The boonies west of Delray Beach seems an odd place to encounter one of the region's most important cultural centers, but this is exactly where you can find a 200-acre cultural and recreational facility heralding the Yamato Colony of Japanese farmers that settled here in the early 20th century. A permanent exhibit details their history, and all together the museum's collection has more than 7,000 artifacts and works of art on rotating display. Traditional tea ceremonies
are conducted monthly from October to June, along with educational classes on topics like calligraphy and sushi-making (these require advance registration and come with a fee). The six main gardens are inspired by famous historic periods in Japanese garden design and have South Florida accents (think tropical bonsai), and the on-site Cornell Café serves light Asian fare at affordable prices and was recognized by the Food Network as being one of the country's best museum eateries.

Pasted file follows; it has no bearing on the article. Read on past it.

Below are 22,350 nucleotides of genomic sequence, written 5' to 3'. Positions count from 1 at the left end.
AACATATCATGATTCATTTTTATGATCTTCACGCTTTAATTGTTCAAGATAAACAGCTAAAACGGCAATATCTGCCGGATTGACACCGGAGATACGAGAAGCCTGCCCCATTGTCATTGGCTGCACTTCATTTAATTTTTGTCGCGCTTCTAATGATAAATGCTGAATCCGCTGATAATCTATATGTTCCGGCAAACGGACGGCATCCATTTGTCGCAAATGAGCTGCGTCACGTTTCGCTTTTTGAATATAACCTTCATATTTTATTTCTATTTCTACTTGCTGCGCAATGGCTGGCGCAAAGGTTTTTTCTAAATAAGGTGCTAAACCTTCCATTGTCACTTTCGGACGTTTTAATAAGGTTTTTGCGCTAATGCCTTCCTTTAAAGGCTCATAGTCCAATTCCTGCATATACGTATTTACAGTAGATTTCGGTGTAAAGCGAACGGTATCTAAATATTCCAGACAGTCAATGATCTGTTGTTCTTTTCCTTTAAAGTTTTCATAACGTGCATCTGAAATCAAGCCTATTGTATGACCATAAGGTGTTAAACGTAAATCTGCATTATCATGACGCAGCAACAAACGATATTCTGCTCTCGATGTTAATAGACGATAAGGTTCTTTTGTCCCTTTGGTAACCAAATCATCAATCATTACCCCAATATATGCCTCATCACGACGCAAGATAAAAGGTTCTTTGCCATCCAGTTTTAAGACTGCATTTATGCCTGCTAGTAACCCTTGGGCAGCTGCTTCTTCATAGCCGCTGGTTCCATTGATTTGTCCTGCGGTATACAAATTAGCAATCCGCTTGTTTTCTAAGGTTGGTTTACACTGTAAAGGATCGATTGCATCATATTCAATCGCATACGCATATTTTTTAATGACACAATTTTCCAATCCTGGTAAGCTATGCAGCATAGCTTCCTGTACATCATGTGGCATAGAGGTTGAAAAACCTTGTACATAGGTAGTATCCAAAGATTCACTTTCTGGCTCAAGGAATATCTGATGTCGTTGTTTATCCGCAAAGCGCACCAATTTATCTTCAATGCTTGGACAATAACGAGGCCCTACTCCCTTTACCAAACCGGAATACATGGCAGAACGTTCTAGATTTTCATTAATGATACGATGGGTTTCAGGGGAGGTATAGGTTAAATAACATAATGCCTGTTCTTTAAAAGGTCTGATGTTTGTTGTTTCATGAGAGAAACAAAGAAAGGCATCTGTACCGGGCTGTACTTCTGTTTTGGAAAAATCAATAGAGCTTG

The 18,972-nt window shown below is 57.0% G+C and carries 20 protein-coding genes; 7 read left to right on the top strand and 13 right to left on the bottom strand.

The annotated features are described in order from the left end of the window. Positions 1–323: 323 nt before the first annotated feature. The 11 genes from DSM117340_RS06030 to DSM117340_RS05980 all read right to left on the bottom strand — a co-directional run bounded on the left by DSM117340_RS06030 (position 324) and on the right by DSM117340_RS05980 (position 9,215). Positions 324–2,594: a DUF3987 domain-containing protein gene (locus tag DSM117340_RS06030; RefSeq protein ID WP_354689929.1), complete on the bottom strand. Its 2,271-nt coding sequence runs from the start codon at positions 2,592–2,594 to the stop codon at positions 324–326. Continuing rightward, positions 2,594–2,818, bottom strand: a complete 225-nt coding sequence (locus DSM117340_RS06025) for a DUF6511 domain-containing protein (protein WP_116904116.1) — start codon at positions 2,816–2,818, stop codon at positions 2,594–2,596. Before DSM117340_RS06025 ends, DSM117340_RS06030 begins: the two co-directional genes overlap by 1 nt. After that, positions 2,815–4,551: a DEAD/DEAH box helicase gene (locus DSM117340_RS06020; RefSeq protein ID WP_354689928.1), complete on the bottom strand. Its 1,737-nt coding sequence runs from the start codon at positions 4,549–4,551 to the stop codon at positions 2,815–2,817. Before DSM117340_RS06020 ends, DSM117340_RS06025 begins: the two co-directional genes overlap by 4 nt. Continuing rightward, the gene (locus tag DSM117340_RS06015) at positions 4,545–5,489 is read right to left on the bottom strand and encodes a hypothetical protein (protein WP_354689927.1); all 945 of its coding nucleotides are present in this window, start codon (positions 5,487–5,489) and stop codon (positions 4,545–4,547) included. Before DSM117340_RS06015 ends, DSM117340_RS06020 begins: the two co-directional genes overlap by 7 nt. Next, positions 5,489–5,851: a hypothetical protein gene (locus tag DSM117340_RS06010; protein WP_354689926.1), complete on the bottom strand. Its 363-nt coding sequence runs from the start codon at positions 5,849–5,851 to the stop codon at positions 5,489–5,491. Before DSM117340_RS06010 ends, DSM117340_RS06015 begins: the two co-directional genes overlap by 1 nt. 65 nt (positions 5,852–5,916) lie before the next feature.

Jan 10, 2006
We enjoyed the calm of the gardens and the beauty of the sculpted vistas as we strolled the grounds. It was fascinating reading about the history of the Japanese community in the area in the main house. Feeding the giant koi and the many turtles was a highlight of the visit. The gift shop offered many unusual and interesting souvenirs.